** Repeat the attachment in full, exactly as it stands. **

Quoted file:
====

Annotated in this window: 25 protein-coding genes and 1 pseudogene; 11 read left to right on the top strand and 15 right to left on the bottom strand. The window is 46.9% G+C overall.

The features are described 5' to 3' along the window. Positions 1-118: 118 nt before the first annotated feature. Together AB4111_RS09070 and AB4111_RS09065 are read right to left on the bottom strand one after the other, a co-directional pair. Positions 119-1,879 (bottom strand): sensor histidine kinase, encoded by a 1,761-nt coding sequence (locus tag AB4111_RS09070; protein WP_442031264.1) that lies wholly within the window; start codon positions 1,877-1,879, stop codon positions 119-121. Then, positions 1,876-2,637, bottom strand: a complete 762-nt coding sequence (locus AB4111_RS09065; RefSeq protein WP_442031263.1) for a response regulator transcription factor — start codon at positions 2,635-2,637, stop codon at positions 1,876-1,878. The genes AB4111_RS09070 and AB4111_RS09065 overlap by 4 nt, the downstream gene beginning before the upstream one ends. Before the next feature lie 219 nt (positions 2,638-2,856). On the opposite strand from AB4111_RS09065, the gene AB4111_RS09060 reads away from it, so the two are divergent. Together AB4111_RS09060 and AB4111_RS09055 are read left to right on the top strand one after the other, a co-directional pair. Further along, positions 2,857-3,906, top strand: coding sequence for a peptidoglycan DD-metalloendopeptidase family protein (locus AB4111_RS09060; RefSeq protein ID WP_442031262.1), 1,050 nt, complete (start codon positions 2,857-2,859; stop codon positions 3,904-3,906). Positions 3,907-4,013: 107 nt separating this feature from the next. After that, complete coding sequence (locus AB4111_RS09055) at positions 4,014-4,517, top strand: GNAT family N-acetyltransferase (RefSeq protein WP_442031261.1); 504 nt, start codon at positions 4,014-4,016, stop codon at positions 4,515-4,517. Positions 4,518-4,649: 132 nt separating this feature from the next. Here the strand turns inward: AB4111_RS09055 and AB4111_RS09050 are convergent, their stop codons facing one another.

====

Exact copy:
Annotated in this window: 25 protein-coding genes and 1 pseudogene; 11 read left to right on the top strand and 15 right to left on the bottom strand. The window is 46.9% G+C overall.

The features are described 5' to 3' along the window. Positions 1-118: 118 nt before the first annotated feature. Together AB4111_RS09070 and AB4111_RS09065 are read right to left on the bottom strand one after the other, a co-directional pair. Positions 119-1,879 (bottom strand): sensor histidine kinase, encoded by a 1,761-nt coding sequence (locus tag AB4111_RS09070; protein WP_442031264.1) that lies wholly within the window; start codon positions 1,877-1,879, stop codon positions 119-121. Then, positions 1,876-2,637, bottom strand: a complete 762-nt coding sequence (locus AB4111_RS09065; RefSeq protein WP_442031263.1) for a response regulator transcription factor — start codon at positions 2,635-2,637, stop codon at positions 1,876-1,878. The genes AB4111_RS09070 and AB4111_RS09065 overlap by 4 nt, the downstream gene beginning before the upstream one ends. Before the next feature lie 219 nt (positions 2,638-2,856). On the opposite strand from AB4111_RS09065, the gene AB4111_RS09060 reads away from it, so the two are divergent. Together AB4111_RS09060 and AB4111_RS09055 are read left to right on the top strand one after the other, a co-directional pair. Further along, positions 2,857-3,906, top strand: coding sequence for a peptidoglycan DD-metalloendopeptidase family protein (locus AB4111_RS09060; RefSeq protein ID WP_442031262.1), 1,050 nt, complete (start codon positions 2,857-2,859; stop codon positions 3,904-3,906). Positions 3,907-4,013: 107 nt separating this feature from the next. After that, complete coding sequence (locus AB4111_RS09055) at positions 4,014-4,517, top strand: GNAT family N-acetyltransferase (RefSeq protein WP_442031261.1); 504 nt, start codon at positions 4,014-4,016, stop codon at positions 4,515-4,517. Positions 4,518-4,649: 132 nt separating this feature from the next. Here the strand turns inward: AB4111_RS09055 and AB4111_RS09050 are convergent, their stop codons facing one another.